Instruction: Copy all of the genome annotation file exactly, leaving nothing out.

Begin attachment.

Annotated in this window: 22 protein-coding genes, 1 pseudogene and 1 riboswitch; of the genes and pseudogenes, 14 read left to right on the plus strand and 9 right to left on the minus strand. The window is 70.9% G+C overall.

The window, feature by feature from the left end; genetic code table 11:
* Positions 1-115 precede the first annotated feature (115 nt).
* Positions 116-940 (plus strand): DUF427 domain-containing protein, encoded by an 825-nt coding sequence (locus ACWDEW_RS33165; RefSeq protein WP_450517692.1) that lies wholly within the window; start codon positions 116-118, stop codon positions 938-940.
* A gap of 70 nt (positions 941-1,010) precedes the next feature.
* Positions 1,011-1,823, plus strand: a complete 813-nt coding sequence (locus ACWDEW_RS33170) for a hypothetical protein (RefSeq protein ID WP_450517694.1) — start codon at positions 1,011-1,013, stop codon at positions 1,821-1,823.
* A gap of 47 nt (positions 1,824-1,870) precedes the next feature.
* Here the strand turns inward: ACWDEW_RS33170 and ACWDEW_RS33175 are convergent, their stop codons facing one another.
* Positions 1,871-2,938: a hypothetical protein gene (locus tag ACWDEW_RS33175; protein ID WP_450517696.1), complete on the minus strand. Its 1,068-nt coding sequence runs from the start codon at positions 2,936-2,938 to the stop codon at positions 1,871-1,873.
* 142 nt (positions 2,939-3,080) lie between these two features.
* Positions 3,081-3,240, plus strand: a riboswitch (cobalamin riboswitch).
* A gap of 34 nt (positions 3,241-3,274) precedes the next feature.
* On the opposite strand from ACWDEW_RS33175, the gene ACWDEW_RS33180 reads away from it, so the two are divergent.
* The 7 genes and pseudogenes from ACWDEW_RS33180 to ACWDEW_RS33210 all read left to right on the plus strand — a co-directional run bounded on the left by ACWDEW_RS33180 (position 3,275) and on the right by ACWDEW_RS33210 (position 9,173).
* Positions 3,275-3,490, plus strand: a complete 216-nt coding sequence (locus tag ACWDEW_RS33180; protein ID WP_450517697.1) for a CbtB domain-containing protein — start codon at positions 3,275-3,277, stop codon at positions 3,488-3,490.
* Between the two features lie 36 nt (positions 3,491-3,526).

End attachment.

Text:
Annotated in this window: 22 protein-coding genes, 1 pseudogene and 1 riboswitch; of the genes and pseudogenes, 14 read left to right on the plus strand and 9 right to left on the minus strand. The window is 70.9% G+C overall.

The window, feature by feature from the left end; genetic code table 11:
* Positions 1-115 precede the first annotated feature (115 nt).
* Positions 116-940 (plus strand): DUF427 domain-containing protein, encoded by an 825-nt coding sequence (locus ACWDEW_RS33165; RefSeq protein WP_450517692.1) that lies wholly within the window; start codon positions 116-118, stop codon positions 938-940.
* A gap of 70 nt (positions 941-1,010) precedes the next feature.
* Positions 1,011-1,823, plus strand: a complete 813-nt coding sequence (locus ACWDEW_RS33170) for a hypothetical protein (RefSeq protein ID WP_450517694.1) — start codon at positions 1,011-1,013, stop codon at positions 1,821-1,823.
* A gap of 47 nt (positions 1,824-1,870) precedes the next feature.
* Here the strand turns inward: ACWDEW_RS33170 and ACWDEW_RS33175 are convergent, their stop codons facing one another.
* Positions 1,871-2,938: a hypothetical protein gene (locus tag ACWDEW_RS33175; protein ID WP_450517696.1), complete on the minus strand. Its 1,068-nt coding sequence runs from the start codon at positions 2,936-2,938 to the stop codon at positions 1,871-1,873.
* 142 nt (positions 2,939-3,080) lie between these two features.
* Positions 3,081-3,240, plus strand: a riboswitch (cobalamin riboswitch).
* A gap of 34 nt (positions 3,241-3,274) precedes the next feature.
* On the opposite strand from ACWDEW_RS33175, the gene ACWDEW_RS33180 reads away from it, so the two are divergent.
* The 7 genes and pseudogenes from ACWDEW_RS33180 to ACWDEW_RS33210 all read left to right on the plus strand — a co-directional run bounded on the left by ACWDEW_RS33180 (position 3,275) and on the right by ACWDEW_RS33210 (position 9,173).
* Positions 3,275-3,490, plus strand: a complete 216-nt coding sequence (locus tag ACWDEW_RS33180; protein ID WP_450517697.1) for a CbtB domain-containing protein — start codon at positions 3,275-3,277, stop codon at positions 3,488-3,490.
* Between the two features lie 36 nt (positions 3,491-3,526).